Hong Kong hospital reports possible airborne influenza transmission
In a study published in the current issue of Clinical Infectious Diseases, the authors examine an influenza outbreak in a Hong Kong hospital and the possible role of aerosol transmission. (2010-11-22)

Scientist receives NIH grant to find cure for infectious disease
A Clemson University scientist was awarded a two-year, $147,157 grant from the National Institute of Allergy and Infectious Diseases, part of the National Institutes of Health, to find a cure for an infectious disease. (2014-03-19)

Demmler-Harrison honored for devoted work with pediatric society
Dr. Gail Demmler-Harrison has been awarded the Society for Pediatric Research 2009 Thomas Hazinski, M.D,. Distinguished Service Award. (2009-05-08)

Vaccine shows promise in preventing mono
A new study suggests that a vaccine targeting Epstein-Barr virus may prevent infectious mononucleosis, commonly known as (2007-12-10)

New study identifies louse-borne diseases that ravaged Napoleon's army
Using dental pulp extracted from the teeth of soldiers who died during Napoleon's disastrous retreat through Russia in 1812, a new study finds DNA evidence that epidemic typhus and trench fever ran rampant among the French Grand Army. The study, published in the Jan. 1 issue of The Journal of Infectious Diseases, now available online, identifies the specific species of louse-borne pathogens that were a major cause of death among the remains of the retreating army. (2005-12-15)

Ecology drives the worldwide distribution of human diseases
Comparative analyses reveal that human pathogens increase towards the equator and that the relationship is linked to climate - this has important implications for global biodiversity, public health and environmental epidemiology. (2004-06-15)

Light-sensitive gloves reduce risk of germ transfer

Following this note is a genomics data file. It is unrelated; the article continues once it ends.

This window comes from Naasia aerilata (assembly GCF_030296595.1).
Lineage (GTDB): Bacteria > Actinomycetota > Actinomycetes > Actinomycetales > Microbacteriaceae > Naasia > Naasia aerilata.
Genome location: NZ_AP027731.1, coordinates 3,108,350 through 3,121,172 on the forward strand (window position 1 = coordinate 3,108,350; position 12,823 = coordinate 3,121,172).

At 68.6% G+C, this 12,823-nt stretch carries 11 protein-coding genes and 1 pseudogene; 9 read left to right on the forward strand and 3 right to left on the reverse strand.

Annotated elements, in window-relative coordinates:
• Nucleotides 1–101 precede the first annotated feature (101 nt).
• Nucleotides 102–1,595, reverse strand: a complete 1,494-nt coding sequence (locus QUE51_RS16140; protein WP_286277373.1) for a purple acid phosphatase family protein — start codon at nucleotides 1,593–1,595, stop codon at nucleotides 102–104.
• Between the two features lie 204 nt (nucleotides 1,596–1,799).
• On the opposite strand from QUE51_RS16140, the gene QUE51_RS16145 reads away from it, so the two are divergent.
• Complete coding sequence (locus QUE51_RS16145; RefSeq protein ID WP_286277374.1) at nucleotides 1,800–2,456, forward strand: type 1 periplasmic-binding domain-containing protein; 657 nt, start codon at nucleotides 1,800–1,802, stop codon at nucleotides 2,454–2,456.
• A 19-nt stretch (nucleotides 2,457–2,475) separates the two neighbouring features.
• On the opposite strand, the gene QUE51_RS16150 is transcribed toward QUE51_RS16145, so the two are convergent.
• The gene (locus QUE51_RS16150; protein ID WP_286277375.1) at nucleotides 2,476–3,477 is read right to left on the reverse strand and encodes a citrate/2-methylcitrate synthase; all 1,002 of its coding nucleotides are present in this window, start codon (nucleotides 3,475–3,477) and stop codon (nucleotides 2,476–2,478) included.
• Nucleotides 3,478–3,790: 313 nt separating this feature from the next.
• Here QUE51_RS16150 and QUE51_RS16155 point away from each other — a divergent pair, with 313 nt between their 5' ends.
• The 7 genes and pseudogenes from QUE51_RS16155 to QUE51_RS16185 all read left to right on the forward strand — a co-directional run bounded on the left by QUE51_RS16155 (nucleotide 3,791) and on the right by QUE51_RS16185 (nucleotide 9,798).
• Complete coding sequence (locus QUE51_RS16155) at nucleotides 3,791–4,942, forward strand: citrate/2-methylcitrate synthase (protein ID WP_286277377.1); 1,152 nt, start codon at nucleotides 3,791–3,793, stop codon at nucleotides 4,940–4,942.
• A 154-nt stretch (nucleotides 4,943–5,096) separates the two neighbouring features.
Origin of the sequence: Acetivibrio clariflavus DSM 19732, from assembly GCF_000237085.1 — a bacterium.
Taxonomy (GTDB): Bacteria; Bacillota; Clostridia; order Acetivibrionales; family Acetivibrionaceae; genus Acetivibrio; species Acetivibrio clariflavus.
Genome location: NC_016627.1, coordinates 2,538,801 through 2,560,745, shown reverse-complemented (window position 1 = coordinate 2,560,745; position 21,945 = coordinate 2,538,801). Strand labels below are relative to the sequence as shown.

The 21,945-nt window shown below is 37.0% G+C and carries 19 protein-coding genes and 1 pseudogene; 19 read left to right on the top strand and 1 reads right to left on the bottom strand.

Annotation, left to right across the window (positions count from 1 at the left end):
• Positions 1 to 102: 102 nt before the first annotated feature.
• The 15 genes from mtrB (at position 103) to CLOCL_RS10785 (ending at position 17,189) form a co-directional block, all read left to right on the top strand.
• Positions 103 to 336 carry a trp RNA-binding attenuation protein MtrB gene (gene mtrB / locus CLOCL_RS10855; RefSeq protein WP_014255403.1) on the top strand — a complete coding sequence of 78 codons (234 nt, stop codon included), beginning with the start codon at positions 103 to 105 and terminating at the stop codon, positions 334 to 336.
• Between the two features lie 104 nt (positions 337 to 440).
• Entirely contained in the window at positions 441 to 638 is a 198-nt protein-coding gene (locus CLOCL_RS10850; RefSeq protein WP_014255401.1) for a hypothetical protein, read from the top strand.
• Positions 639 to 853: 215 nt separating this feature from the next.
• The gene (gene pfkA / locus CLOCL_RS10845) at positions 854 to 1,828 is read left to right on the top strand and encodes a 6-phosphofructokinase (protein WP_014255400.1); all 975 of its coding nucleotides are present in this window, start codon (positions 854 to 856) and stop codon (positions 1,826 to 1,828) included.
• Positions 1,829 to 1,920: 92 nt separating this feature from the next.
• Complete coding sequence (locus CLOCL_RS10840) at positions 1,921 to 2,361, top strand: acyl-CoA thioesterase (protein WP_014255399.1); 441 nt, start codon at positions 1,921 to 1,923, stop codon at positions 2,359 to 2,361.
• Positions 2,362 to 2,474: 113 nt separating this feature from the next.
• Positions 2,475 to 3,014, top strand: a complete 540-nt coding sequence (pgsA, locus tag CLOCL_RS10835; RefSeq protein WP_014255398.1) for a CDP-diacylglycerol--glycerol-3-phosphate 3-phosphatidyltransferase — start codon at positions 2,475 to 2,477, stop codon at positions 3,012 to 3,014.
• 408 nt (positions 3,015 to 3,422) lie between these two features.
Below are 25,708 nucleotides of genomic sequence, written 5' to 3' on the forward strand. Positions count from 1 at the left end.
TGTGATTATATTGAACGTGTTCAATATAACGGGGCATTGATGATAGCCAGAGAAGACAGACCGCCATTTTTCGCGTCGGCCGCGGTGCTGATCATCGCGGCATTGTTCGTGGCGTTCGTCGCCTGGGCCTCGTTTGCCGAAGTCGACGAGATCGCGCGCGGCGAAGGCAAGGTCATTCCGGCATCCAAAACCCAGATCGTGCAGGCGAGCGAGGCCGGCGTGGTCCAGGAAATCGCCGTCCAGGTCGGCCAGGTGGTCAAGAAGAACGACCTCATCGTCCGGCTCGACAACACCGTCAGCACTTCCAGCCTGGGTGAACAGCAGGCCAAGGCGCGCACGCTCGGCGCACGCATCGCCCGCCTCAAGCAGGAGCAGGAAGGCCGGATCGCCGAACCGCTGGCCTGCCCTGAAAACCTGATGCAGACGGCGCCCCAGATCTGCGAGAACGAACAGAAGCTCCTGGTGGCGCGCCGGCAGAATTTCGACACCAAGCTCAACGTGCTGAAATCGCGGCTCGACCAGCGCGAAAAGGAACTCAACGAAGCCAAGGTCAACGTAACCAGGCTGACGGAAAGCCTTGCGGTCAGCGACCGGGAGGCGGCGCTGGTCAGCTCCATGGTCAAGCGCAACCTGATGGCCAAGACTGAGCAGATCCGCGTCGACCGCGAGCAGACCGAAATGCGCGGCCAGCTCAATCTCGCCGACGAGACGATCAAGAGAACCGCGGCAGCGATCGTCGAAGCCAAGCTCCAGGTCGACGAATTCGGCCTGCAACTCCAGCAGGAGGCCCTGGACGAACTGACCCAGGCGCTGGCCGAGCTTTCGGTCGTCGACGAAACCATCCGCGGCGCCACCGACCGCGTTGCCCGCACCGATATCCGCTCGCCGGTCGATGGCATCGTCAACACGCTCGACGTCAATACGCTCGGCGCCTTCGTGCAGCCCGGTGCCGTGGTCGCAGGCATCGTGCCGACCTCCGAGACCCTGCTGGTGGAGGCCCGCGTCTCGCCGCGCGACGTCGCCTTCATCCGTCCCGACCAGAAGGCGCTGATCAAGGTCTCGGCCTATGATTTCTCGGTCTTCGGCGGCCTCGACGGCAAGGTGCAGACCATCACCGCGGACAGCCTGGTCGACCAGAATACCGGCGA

High technology is now at our fingertips - literally. A new type of disposable glove emits chlorine dioxide when exposed to light or moisture, killing potentially harmful microbes and making it ideal for use among health care and food workers, according to a study in the March 15 issue of Clinical Infectious Diseases, now available online. (2004-03-03)

Leading scientists gather to discuss developments in infectious disease research
More than 2,000 leading researchers and scientists in the area of infectious and emerging disease are expected to attend the 55th Annual Meeting of the American Society of Tropical Medicine and Hygiene to discuss science and issues related to the prevention and treatment of global health threats. (2006-10-18)

Societies recommend policies to retain, increase ranks of ID physician scientists
Improved compensation, expanded mentorship and training opportunities, and concrete measures to improve workforce diversity are all needed to address attrition from the ranks of physician scientists specializing in infectious diseases, and to ensure that the next generation of that work force is sufficient to bring quests for new life-saving treatments and cures to fruition, according to recommendations released today by IDSA, HIVMA and PIDS. (2018-08-14)

BMC physicians to lead international research collaboration to curb infectious diseases
Boston Medical Center has been chosen to lead an investigation aimed at developing novel approaches to prevent tuberculosis. (2010-09-27)